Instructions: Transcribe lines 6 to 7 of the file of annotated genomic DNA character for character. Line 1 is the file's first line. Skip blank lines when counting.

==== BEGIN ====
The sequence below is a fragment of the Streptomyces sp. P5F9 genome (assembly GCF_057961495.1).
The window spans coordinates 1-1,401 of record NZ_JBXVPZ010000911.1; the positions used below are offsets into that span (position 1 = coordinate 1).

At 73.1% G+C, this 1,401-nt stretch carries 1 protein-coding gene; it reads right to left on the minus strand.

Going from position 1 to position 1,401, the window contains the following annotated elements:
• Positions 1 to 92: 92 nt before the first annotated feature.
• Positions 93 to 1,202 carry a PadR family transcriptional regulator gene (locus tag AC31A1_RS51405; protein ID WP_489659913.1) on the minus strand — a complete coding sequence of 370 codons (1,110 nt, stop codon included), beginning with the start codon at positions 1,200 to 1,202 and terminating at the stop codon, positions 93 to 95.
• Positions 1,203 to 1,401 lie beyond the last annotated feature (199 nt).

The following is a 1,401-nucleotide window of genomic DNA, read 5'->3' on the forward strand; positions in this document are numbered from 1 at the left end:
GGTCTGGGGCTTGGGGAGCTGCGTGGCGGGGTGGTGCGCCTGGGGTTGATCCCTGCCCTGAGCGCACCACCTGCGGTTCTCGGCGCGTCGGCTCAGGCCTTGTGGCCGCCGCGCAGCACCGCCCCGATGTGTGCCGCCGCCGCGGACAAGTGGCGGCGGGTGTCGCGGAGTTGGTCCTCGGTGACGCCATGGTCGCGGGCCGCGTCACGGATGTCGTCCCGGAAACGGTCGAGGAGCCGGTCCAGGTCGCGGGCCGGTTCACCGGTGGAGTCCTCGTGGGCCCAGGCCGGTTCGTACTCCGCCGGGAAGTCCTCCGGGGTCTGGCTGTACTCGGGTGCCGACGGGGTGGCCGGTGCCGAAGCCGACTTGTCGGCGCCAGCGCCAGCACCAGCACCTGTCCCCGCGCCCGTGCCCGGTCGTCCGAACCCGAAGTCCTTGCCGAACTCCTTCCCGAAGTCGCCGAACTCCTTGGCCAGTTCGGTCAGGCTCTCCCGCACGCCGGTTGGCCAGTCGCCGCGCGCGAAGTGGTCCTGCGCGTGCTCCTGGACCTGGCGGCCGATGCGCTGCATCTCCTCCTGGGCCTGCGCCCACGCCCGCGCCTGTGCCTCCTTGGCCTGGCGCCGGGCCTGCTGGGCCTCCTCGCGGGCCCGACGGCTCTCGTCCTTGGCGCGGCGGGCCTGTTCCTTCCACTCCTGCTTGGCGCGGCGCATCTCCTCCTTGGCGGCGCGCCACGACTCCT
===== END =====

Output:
• Positions 93 to 1,202 carry a PadR family transcriptional regulator gene (locus tag AC31A1_RS51405; protein ID WP_489659913.1) on the minus strand — a complete coding sequence of 370 codons (1,110 nt, stop codon included), beginning with the start codon at positions 1,200 to 1,202 and terminating at the stop codon, positions 93 to 95.
• Positions 1,203 to 1,401 lie beyond the last annotated feature (199 nt).